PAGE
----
Jul
09

What the Ikea Shuttle says about NYC’s transit

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In a secluded and idyllic corner of Brooklyn, where South American taco vendors mingle with Fairway-bound foodies, a giant blue box recently opened its doors, and with it came an interesting experiment in public transit.

Just over three weeks ago, the highly-anticipated New York City Ikea opened its doors on the waters of the New York Harbor in Red Hook, New York. Red Hook has escaped the gentrification that has run rampant over the rest of the western sections of Brooklyn largely because the nearest subway stop is a mile away and the buses are never too reliable. But with the Ikea came more public transit options to the area.

As part of their efforts to attract customers while encouraging New Yorkers to avoid driving, Ikea is running free shuttles to various transit-accessible parts of Brooklyn and Water Taxi ferries to and from Lower Manhattan. Well, as New Yorkers — Ikea-bound and otherwise — are rather resourceful people, residents of Brooklyn have taken a liking to the free transit options. Jeff Wilkins of The Daily News explains:

Countless commuters are taking advantage of Ikea’s free bus and ferry – without ever setting foot inside the giant Swedish furniture store that opened last month in the waterfront neighborhood. The posh, coach-style shuttle buses, equipped with footrests, reading lights and music, are quickly becoming popular with travelers tired of shelling out $2 for overcrowded – and, by comparison, uncomfortable – city buses …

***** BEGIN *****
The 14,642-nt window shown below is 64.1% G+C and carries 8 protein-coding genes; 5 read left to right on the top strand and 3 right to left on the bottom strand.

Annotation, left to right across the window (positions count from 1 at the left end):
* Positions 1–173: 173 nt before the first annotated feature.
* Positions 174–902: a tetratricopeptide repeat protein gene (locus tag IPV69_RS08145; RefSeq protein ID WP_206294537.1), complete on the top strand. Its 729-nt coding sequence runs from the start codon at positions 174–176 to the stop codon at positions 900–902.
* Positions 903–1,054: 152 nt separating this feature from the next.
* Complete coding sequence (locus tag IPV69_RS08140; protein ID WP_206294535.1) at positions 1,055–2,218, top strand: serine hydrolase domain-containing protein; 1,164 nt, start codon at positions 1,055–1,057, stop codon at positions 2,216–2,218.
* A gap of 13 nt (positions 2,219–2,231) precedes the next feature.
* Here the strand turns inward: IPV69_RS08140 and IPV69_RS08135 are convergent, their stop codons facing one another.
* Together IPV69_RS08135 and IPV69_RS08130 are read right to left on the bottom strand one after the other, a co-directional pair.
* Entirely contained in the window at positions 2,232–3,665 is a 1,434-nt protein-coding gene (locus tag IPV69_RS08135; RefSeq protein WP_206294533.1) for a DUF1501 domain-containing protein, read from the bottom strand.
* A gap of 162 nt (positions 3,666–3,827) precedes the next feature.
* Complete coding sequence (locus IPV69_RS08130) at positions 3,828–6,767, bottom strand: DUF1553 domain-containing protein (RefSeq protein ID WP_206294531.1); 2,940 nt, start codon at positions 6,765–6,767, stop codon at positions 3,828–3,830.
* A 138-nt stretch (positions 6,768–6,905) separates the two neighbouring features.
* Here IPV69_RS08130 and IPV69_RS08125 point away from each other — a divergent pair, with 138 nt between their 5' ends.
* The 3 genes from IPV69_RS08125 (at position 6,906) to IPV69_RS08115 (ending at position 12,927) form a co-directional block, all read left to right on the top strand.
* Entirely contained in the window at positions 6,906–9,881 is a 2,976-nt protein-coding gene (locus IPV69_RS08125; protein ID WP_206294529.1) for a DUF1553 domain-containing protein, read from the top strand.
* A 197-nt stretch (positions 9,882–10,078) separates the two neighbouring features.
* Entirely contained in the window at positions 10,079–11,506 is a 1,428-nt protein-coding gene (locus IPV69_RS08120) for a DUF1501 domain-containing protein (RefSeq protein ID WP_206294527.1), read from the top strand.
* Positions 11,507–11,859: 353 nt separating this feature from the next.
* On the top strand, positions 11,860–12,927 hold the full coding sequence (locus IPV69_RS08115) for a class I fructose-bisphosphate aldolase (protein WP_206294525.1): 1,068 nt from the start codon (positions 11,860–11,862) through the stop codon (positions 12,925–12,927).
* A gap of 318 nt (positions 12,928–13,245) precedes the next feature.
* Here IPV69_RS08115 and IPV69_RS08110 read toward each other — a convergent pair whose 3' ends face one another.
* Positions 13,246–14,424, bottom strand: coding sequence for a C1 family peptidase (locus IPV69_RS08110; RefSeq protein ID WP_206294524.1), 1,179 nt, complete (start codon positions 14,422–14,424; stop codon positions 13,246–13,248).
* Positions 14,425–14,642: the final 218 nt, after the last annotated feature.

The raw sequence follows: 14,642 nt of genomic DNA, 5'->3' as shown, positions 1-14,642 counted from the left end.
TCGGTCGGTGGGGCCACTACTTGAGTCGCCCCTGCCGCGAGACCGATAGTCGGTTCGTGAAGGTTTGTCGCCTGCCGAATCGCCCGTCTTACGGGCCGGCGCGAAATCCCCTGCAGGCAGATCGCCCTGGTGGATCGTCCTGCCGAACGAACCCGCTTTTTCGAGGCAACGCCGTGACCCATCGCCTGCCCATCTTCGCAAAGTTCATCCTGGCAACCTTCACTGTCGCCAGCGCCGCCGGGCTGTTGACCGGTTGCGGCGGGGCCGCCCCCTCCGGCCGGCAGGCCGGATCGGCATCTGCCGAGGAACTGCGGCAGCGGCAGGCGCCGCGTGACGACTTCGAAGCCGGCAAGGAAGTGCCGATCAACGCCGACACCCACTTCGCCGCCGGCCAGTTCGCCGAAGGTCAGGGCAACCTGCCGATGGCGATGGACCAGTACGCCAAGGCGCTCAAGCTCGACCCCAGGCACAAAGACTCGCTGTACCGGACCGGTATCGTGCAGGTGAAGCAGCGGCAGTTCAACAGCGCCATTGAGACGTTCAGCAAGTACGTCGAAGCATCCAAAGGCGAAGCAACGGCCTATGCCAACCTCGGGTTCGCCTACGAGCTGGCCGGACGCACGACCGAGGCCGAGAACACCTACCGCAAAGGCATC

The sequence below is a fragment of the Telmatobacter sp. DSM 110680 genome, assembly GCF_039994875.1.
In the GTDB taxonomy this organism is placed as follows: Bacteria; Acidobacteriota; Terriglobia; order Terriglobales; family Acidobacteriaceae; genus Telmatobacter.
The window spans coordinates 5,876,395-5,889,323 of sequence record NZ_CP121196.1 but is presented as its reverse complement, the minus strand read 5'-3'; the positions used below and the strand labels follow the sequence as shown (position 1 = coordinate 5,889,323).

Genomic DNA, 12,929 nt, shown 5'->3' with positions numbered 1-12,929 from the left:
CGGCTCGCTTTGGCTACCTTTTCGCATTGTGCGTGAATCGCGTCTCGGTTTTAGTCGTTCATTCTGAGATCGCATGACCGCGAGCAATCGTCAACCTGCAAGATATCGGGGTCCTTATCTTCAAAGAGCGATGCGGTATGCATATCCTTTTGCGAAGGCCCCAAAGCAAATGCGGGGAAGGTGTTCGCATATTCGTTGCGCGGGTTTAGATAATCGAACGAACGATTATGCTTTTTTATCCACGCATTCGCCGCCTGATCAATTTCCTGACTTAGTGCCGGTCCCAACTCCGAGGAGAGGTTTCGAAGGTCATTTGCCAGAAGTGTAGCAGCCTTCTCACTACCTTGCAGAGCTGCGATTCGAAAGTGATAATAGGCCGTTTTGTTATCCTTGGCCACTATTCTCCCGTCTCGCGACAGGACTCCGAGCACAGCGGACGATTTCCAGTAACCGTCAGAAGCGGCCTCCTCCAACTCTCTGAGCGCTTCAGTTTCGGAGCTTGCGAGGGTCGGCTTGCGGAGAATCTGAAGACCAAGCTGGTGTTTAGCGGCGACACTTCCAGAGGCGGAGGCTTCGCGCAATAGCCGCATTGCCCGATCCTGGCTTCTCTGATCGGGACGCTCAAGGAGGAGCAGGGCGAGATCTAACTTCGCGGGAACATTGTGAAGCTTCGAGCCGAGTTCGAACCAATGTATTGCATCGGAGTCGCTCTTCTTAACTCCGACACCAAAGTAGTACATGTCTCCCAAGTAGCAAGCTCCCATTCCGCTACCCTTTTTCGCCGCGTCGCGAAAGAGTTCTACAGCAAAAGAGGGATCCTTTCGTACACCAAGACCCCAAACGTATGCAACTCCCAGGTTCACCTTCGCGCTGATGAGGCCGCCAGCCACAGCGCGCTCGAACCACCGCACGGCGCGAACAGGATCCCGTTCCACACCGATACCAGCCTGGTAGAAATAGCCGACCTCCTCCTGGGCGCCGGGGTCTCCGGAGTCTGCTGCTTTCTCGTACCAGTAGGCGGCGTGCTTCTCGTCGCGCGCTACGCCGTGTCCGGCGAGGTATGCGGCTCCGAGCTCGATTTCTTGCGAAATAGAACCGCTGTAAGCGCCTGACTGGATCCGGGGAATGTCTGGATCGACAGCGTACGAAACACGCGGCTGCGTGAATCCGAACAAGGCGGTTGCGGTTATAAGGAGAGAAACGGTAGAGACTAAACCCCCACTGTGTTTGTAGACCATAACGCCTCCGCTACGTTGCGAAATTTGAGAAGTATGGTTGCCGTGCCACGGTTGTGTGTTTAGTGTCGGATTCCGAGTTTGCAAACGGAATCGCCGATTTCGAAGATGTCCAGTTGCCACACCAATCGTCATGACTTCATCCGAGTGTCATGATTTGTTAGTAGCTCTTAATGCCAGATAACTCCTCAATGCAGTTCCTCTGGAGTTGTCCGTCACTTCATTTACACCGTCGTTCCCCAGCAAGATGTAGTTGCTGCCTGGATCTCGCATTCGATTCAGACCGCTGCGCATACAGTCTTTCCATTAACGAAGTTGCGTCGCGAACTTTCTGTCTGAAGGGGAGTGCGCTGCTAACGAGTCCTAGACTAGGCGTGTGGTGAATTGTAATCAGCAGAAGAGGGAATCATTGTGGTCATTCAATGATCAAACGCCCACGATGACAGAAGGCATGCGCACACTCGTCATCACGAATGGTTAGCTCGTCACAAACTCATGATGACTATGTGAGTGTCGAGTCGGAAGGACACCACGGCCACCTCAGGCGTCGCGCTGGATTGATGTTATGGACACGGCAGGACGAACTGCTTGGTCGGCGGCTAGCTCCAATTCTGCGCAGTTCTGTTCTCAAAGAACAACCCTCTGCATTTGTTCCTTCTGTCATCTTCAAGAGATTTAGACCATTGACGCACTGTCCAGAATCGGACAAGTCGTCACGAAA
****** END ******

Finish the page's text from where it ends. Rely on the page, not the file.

The free bus service transports passengers from Red Hook to stops on Court St. and to subway stations at Fourth Ave. and Smith and Ninth Sts. every 15 minutes during store hours.

Thrifty bus riders aren’t the only ones taking advantage of Ikea’s services. City residents are also saving $6 each way and taking the store’s free water taxi to and from Wall Street. “It’s such a nice ride, I’d almost be happy to pay for it,” said Steve Riley, 40, who lives in Park Slope, takes the Ikea bus and then transfers to the Ikea water taxi for his job in SoHo.

Wilkins writes that only eight of the 19 riders on the first shuttle of the day last week were bound for the Swedish furniture store. Two of those folks were employees.

So what does this mean for public transit in New York? Well, at a time when the MTA is increasingly coming under attack from politicians and the public, this news does nothing to bolster the MTA’s case. But is it a call for privatization? Some time this week or next, I’ll have a long post about the future of the MTA, but I’m not sure privatization is ever the way to go. It didn’t work in London; it hasn’t really worked anywhere mainly because public transit doesn’t really turn a profit. The aims of private companies and the goals of public transportation systems are rarely in line with each other.

Rather, the MTA could take a lesson from the comfort and ease of the Ikea Shuttle. Riders want to like their public transit options. They want to be ferried or bused in relative comfort with enough space to sit. They want a reliable and steady schedule, and from the sound of it, they’re willing to pay for that privilege. Perhaps the MTA could use the lessons of the Ikea Shuttle to improve bus service; perhaps the Ikea Shuttle will remain unique among the city’s transit options. Either way, it’s certainly an interesting case study in unintended consequences.

Photo above of the Ikea Shuttle by flickr user the real janelle.



22 Responses to “What the Ikea Shuttle says about NYC’s transit”

  1. Alfred Beech says: